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Dear Big Three: Here’s what to do if you really want us to relate

Submitted by on Wednesday, 3 December 2008 No Comment

Dear Misters Waggonner, Nardelli and Mulally,

Is it all right if I call you Rick, Robert and Alan? Because I feel so much closer to now that you’re driving from Detroit to D.C. to beg Congress for money on behalf of Ford, General Motors and Chrysler, respectively.

Mapquest says it’s about a nine-hour trip, but Mapquest usually is wrong on the low side, so count on longer.

If there are kids in your party, count on much, much longer. You won’t even make it to Ohio before someone’s whining “I gotta go potty.” You’ll be just south of Cleveland when someone else wants snacks, which will necessitate another potty break near Akron.

By Canton, someone will complain, “I’m booooored,” but whatever you do, do not start singing “Wheels on the Bus” or you’ll pull out your hair by Pittsburgh.

Take time to gaze out the windows on this stretch. Youngstown. Weirton. Pittsburgh. Towns and cities all brought to their knees in the 1980s as a bloated steel industry floundered and, ultimately, failed.

This despite $300 million in government loans during the Carter Administration — and $300 million was decent money back then — and $1 billion from Clinton. Not to mention protectionist tariffs and import quotas Reagan and Bush I in between.

The sight of the Ghosts of Christmas to Come might cause a few shivers. But you can make the specter go away.

I’m glad you’re all taking hybrids to DC, though you’re a little late to the party. I’ve always owned American-made — two Chryslers and three Fords — but came within an ace of buying foreign when I purchased my current car.

The reason: I wanted a hybrid, and the Toyota Prius and Honda Civic were the only games in town. But not in my town and not in a size big enough for my growing family, so I wound up with a Chrysler.

Alan, you introduced the Ford Escape a year later, but SUVs are overkill for me. It took until this year for any of you to come up with a family-size model. A round of applause to you, Rick, for the hybrid Chevrolet Malibu.

All the while you’ve balked at government fuel-efficiency standards, which, by the way, have not increased one smidge for cars since 1990. And you’ve come up with neat tricks to circumvent them, such as the one that saw the PT Cruiser declared a truck. Doesn’t your face turn at least slightly red over that one, Robert? Kind of ironic that you now want $6 billion from a program to support fuel-efficient vehicles.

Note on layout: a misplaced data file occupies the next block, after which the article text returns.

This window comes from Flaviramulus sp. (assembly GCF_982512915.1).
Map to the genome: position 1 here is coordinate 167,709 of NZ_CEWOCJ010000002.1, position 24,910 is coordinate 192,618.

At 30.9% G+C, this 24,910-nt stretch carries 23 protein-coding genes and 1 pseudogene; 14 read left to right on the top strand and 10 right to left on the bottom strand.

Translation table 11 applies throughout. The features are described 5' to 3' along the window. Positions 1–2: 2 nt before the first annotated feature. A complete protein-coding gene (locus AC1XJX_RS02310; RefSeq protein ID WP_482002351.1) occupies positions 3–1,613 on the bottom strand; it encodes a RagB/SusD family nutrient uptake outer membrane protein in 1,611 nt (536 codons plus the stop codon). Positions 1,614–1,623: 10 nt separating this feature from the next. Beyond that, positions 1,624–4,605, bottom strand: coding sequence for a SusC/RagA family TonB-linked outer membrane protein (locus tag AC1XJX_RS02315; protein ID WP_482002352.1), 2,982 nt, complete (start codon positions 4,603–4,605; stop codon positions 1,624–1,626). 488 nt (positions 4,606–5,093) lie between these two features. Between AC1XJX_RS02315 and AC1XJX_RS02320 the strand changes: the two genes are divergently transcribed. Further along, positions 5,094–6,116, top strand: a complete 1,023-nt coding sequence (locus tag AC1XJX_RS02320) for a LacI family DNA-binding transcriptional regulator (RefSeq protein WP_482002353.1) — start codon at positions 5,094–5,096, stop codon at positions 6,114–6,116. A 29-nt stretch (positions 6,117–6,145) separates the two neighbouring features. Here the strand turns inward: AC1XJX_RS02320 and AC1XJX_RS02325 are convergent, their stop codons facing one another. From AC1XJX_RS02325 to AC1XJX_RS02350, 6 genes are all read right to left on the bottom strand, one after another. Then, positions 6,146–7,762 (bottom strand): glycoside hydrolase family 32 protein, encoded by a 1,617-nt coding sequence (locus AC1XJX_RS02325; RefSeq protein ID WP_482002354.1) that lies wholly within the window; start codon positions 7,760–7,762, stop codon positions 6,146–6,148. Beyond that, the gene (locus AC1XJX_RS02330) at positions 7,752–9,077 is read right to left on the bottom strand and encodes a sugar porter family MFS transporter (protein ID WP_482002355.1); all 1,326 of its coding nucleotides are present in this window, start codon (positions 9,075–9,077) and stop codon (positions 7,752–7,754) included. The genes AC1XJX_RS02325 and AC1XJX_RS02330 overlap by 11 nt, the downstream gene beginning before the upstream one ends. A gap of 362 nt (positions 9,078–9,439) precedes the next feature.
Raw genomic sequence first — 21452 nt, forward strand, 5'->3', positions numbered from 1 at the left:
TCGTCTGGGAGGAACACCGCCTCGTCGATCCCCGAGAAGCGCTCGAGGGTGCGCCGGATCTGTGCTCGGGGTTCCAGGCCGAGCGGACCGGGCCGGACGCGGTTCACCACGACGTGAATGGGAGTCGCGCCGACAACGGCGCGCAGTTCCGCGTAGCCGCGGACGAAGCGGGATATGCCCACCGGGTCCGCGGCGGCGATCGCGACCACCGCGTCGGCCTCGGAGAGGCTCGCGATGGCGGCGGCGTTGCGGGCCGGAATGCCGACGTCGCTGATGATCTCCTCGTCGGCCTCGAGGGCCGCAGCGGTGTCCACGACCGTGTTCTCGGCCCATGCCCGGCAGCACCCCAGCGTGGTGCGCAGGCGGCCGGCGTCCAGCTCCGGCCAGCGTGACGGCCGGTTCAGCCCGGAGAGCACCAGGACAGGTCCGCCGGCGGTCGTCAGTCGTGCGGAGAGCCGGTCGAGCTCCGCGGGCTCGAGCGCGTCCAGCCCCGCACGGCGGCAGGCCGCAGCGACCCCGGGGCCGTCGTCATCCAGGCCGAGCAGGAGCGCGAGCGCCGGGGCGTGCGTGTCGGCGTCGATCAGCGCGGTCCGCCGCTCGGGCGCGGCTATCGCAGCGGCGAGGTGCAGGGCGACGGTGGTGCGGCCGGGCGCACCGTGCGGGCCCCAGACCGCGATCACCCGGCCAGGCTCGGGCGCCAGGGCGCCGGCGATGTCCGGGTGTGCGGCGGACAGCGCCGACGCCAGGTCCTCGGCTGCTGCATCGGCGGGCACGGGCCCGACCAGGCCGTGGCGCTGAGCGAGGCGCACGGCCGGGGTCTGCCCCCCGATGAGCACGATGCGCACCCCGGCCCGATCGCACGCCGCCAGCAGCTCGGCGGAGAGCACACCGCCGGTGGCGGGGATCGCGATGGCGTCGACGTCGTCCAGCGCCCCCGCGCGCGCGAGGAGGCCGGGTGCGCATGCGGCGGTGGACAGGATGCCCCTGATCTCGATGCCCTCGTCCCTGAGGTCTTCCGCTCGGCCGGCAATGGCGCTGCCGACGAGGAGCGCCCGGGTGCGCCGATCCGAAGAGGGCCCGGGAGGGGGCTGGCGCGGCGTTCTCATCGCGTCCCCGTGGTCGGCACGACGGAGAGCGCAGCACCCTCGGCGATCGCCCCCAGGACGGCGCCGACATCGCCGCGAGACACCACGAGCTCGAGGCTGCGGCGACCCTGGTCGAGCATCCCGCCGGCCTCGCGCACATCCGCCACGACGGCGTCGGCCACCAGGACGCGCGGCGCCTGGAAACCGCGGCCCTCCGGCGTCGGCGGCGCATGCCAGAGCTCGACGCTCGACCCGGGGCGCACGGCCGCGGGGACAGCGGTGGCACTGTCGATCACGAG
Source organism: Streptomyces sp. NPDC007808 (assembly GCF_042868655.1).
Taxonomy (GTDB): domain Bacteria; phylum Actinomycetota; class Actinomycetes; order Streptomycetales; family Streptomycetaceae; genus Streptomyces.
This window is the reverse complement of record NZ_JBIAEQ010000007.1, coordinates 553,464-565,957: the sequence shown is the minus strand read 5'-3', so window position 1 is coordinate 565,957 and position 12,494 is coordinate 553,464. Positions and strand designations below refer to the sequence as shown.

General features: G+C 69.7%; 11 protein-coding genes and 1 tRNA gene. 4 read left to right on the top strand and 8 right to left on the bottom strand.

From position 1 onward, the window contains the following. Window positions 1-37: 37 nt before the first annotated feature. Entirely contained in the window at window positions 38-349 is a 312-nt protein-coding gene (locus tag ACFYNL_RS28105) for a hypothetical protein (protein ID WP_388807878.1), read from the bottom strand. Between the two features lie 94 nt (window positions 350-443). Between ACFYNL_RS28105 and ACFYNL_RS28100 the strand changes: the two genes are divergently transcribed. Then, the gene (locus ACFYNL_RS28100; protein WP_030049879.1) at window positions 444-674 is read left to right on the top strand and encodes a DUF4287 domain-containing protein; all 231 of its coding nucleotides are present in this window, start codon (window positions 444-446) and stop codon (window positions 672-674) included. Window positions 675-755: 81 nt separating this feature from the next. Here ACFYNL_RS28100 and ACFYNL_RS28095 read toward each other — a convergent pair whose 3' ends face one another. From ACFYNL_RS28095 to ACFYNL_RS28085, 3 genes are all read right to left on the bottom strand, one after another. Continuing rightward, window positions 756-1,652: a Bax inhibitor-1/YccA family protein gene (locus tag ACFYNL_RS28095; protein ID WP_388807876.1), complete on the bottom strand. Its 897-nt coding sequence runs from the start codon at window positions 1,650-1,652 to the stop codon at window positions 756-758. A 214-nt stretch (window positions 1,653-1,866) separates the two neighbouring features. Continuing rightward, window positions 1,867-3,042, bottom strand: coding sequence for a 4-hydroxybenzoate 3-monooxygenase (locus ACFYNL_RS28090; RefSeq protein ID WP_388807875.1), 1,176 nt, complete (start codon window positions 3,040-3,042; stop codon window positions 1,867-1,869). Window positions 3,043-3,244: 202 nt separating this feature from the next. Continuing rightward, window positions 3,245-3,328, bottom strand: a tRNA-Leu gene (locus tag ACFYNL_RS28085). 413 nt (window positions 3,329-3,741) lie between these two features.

I appreciate your noble gesture of volunteering to work for $1 a year, Robert. You as well, Alan and Rick. But don’t you dare use it as an excuse to force your workers into poverty wages. And do not let stand for one second the mythology that the average union autoworker makes $73 an hour, because it’s just not true.

Yes, the union will have make concessions, just as members did during the last Chrysler crisis. But give them something in return: Give them a stake.

Walk through your plants, assembly line by assembly line, and talk to your people. Everyone, not just the kiss-ups and blow hards “lost in let’s remember,” to coin a Billy Joel phrase. Opps. Billy Joel. Allentown. Sorry to bring up that sore steel industry subject again.

While you’re touring your plants, pay particular attention to the worker who’s learned to keep quiet because his ideas are too radical or her thoughts are outside the norm. That’s where you’re going to find the innovation you need because, frankly, they know your operation better than you do.

Listen to your managers, too. All of them, not just the ones who have climbed because they’re good at either corporate politics or frantically covering their rumps. If you can cut through frustration fired by years of fighting the same-old same-old when their vision tells them things should be different, you’ll find some gems here.

And for Pete’s sake, don’t keep upping the sticker price every time you go to Washington. First $25 billion, now $34 billion? It gives everyone steel industry flashbacks and makes you seem like you don’t know what you’re doing.

You do know what you’re doing now, don’t you? Convincing me of that will go a lot further than 524-mile road trips and $1-a-year salaries.

I’m not opposed to a bailout. I’m not jumping up and down at the prospect, either. I don’t want you to fail, but I don’t want to throw money down a rat hole, digging a deeper ditch for my kids in the process.

Copyright 2008 Debra Legg. All rights reserved.

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